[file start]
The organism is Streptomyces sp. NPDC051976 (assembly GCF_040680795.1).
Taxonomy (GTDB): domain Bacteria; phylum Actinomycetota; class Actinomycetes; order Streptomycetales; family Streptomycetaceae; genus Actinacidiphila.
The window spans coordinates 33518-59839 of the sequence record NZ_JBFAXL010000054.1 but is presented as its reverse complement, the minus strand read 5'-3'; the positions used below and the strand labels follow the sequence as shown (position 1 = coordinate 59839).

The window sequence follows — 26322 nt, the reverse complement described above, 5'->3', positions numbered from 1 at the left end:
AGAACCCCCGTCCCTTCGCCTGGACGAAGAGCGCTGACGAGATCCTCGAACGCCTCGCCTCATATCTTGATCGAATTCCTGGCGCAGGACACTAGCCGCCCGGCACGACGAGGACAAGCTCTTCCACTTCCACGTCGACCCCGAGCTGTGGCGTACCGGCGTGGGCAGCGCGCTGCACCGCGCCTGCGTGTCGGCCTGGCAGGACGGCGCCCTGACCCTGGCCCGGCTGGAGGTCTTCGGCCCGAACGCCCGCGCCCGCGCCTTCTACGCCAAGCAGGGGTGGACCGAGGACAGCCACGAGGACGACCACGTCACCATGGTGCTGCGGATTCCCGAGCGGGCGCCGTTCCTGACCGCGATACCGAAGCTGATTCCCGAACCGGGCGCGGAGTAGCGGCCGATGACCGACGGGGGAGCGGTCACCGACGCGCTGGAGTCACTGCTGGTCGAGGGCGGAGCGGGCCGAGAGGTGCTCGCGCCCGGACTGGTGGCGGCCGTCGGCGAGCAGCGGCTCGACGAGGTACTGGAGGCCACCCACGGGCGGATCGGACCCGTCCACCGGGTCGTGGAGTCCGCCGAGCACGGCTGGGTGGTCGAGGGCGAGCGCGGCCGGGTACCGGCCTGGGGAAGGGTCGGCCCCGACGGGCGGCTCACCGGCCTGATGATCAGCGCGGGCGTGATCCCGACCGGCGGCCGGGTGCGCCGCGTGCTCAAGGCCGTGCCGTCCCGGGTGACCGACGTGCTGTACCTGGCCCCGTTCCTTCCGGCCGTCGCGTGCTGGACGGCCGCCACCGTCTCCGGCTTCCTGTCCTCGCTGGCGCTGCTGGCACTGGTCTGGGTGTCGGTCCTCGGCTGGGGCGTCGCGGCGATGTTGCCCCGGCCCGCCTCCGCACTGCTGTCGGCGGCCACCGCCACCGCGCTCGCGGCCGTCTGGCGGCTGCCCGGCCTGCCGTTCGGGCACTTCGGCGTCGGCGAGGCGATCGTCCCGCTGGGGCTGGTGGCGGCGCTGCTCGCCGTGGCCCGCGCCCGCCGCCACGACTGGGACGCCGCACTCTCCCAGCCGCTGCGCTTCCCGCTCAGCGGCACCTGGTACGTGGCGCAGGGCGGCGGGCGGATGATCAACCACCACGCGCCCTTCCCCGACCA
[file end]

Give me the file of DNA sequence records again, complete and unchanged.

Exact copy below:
The organism is Streptomyces sp. NPDC051976 (assembly GCF_040680795.1).
Taxonomy (GTDB): domain Bacteria; phylum Actinomycetota; class Actinomycetes; order Streptomycetales; family Streptomycetaceae; genus Actinacidiphila.
The window spans coordinates 33518-59839 of the sequence record NZ_JBFAXL010000054.1 but is presented as its reverse complement, the minus strand read 5'-3'; the positions used below and the strand labels follow the sequence as shown (position 1 = coordinate 59839).

The window sequence follows — 26322 nt, the reverse complement described above, 5'->3', positions numbered from 1 at the left end:
AGAACCCCCGTCCCTTCGCCTGGACGAAGAGCGCTGACGAGATCCTCGAACGCCTCGCCTCATATCTTGATCGAATTCCTGGCGCAGGACACTAGCCGCCCGGCACGACGAGGACAAGCTCTTCCACTTCCACGTCGACCCCGAGCTGTGGCGTACCGGCGTGGGCAGCGCGCTGCACCGCGCCTGCGTGTCGGCCTGGCAGGACGGCGCCCTGACCCTGGCCCGGCTGGAGGTCTTCGGCCCGAACGCCCGCGCCCGCGCCTTCTACGCCAAGCAGGGGTGGACCGAGGACAGCCACGAGGACGACCACGTCACCATGGTGCTGCGGATTCCCGAGCGGGCGCCGTTCCTGACCGCGATACCGAAGCTGATTCCCGAACCGGGCGCGGAGTAGCGGCCGATGACCGACGGGGGAGCGGTCACCGACGCGCTGGAGTCACTGCTGGTCGAGGGCGGAGCGGGCCGAGAGGTGCTCGCGCCCGGACTGGTGGCGGCCGTCGGCGAGCAGCGGCTCGACGAGGTACTGGAGGCCACCCACGGGCGGATCGGACCCGTCCACCGGGTCGTGGAGTCCGCCGAGCACGGCTGGGTGGTCGAGGGCGAGCGCGGCCGGGTACCGGCCTGGGGAAGGGTCGGCCCCGACGGGCGGCTCACCGGCCTGATGATCAGCGCGGGCGTGATCCCGACCGGCGGCCGGGTGCGCCGCGTGCTCAAGGCCGTGCCGTCCCGGGTGACCGACGTGCTGTACCTGGCCCCGTTCCTTCCGGCCGTCGCGTGCTGGACGGCCGCCACCGTCTCCGGCTTCCTGTCCTCGCTGGCGCTGCTGGCACTGGTCTGGGTGTCGGTCCTCGGCTGGGGCGTCGCGGCGATGTTGCCCCGGCCCGCCTCCGCACTGCTGTCGGCGGCCACCGCCACCGCGCTCGCGGCCGTCTGGCGGCTGCCCGGCCTGCCGTTCGGGCACTTCGGCGTCGGCGAGGCGATCGTCCCGCTGGGGCTGGTGGCGGCGCTGCTCGCCGTGGCCCGCGCCCGCCGCCACGACTGGGACGCCGCACTCTCCCAGCCGCTGCGCTTCCCGCTCAGCGGCACCTGGTACGTGGCGCAGGGCGGCGGGCGGATGATCAACCACCACGCGCCCTTCCCCGACCA